I’m pro-monogamy as a goal to strive for, but I guess I’d better explain what I don’t mean by that. I don’t mean that you have to commit for life to the first person who grabs your attention or who you have sex with. I don’t mean “enforced” monogamy. I know that times change, needs change, people change and so do relationships and I certainly don’t want to be “trapped” with someone I don’t even like.

On the other hand, there are many good things about long-term relationships, whether friendships or with a mate that are more important than fleeting urges. I WANT sex to be more than “a drink of water.” The anarchistic “hummingbird” approach (grab a little nectar here and a little there) doesn’t appeal to me. I want my mate to be exclusive and responsible and I will be the same–a serious secular “marriage contract” of sorts. If it just doesn’t work anymore, before you move on or even look for someone else, you have to work out the difficulties of leaving the relationship with your partner, you don’t take your commitment lightly, you don’t just walk out and take up with someone else who strikes your fancy or steal a little nectar behind your partner’s back. Maybe without any of the insecurities and competitions so prevalent under male supremacy and capitalism, this would no longer seem necessary. I can’t see that far ahead.

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WOMAN #1:

I like this idea. Alas, I never thought of it myself. I’m referring to your idea of “working out the difficulties of leaving the relationship.”

I’m also aware that what I am saying and how I have felt in the past are quite different. I remember I was involved with a journalist in D.C. while I was in NYC. (I’ve always liked long-distance romantic relationships!)  Anyway, when I met him, he was in the process of a divorce.  He had a couple of kids.  We were having a REALLY hot affair. Then, at some point, he told me that he and his wife were getting back together because of the kids.  But he didn’t see why WE couldn’t continue. Oh, my. I cried and cried. But I couldn’t do that. Didn’t matter how I felt for him, I just couldn’t accept this. Why? I don’t really know. Not really, really.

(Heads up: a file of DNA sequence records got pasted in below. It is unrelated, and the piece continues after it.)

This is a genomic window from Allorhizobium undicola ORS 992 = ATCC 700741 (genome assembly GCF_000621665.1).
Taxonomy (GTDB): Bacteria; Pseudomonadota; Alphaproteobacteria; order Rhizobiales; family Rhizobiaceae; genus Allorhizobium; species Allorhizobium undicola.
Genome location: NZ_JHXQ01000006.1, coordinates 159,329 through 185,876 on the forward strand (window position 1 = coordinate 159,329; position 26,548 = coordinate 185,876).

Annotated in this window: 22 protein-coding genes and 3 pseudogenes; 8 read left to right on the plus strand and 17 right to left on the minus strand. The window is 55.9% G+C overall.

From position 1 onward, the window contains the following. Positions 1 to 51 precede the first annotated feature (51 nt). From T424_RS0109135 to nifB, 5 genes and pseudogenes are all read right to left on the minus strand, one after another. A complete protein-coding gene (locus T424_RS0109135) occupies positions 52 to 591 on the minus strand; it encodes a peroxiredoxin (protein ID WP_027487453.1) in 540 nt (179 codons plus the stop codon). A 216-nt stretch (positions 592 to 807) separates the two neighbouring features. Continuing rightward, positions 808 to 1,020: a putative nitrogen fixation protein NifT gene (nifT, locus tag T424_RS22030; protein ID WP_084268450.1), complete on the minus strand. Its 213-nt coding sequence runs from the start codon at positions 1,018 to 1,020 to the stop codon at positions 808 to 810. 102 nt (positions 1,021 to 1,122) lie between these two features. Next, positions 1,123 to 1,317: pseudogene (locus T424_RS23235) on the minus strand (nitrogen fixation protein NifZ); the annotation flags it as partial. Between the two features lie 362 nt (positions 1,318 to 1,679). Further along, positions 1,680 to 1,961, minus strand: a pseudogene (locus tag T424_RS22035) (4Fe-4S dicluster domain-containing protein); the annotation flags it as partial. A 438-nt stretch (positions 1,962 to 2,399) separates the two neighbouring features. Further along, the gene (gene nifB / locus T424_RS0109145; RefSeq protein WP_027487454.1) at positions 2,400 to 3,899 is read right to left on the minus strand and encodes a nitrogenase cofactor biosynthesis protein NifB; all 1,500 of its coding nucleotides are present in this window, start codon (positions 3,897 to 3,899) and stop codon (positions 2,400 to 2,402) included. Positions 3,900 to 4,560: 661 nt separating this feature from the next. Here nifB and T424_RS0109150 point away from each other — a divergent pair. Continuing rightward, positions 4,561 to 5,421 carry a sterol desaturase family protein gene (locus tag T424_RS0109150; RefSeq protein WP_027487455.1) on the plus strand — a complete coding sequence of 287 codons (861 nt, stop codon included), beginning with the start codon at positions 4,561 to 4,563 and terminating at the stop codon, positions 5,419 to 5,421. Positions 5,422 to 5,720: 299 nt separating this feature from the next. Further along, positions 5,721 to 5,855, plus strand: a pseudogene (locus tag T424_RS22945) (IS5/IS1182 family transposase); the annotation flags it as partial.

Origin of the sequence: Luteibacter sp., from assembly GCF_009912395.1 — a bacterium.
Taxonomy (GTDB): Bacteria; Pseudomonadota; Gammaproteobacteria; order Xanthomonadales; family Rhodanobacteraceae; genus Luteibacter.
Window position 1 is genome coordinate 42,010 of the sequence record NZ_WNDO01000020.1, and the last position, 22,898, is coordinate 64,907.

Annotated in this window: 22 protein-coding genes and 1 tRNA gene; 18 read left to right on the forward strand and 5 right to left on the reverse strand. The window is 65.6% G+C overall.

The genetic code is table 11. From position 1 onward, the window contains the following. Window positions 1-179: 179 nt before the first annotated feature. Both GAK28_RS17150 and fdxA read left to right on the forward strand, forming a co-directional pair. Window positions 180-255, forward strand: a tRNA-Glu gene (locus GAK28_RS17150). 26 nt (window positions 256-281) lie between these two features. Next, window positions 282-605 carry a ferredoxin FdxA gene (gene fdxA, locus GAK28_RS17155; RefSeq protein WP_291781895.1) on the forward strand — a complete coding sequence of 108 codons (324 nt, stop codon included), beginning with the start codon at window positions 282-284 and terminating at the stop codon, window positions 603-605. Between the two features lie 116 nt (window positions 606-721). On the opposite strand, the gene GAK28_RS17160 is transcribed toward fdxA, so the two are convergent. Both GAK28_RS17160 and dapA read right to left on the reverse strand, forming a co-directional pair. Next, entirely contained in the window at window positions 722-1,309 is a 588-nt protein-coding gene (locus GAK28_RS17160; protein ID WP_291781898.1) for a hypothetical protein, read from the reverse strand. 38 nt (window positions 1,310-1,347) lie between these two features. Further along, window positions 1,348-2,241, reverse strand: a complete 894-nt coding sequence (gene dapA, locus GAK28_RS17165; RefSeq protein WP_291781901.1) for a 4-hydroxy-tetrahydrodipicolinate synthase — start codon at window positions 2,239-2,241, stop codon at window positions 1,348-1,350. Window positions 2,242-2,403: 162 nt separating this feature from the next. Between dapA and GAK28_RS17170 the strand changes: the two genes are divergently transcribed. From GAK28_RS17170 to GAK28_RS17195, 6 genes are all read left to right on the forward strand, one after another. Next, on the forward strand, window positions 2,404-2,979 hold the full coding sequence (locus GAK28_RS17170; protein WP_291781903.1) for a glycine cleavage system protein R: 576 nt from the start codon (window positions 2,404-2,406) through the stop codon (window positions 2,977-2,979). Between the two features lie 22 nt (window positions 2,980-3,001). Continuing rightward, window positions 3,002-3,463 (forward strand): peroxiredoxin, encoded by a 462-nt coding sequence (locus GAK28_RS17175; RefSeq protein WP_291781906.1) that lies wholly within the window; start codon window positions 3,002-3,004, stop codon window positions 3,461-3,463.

So, I too believe we just can’t see that far ahead. We are doing our best and groping our ways forward.

It bothers me that when sex is part of a relationship, it crosses over into the irrational.  Which is not to say that I truly understand why we are drawn to certain people even in friendship. That seems to have more to do with character fit. Shared values of some kind. But that irrational element is not so prominent. It also bothers me that sexual attraction is not so permanent. We change. They change. Whatever. It is rare that you “fall” for someone after you’ve been friends for a long time already. So, in part, is it the strangeness or mystery that attracts?

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WOMAN #2:

Nearly all of my relationships have been with men who I was attracted to for some good reasons. Alas, sometimes it turned out I was wrong about them but it started out hopeful. I rarely indulged in one night stands, though. The desire for an orgasm or intimacy was never enough for me to trust them with my body or my feelings. I have ended up being lovers with men I started out with as friends and I have ended up friends with men after we were lovers. And I have been good friends with men with whom I was never a lover. In some cases, there may have been a spark or two that flew but was never acted on.

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WOMAN #3

I engaged in a lot of one-nighters (well a dozen or so) until I became convinced it really wasn’t in my interest. One nighters didn’t ever seem to be about satisfying me–I came to the conclusion that it took longer for a man to understand how to please a woman. Right around this time I read the Hite Report and discovered that 87% of women couldn’t achieve orgasm without the use of hands. It dovetailed well with my newfound conclusions, and I quit doing one-nighters.

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[At this point it was decided to move this discussion to the blog and invite others to participate.]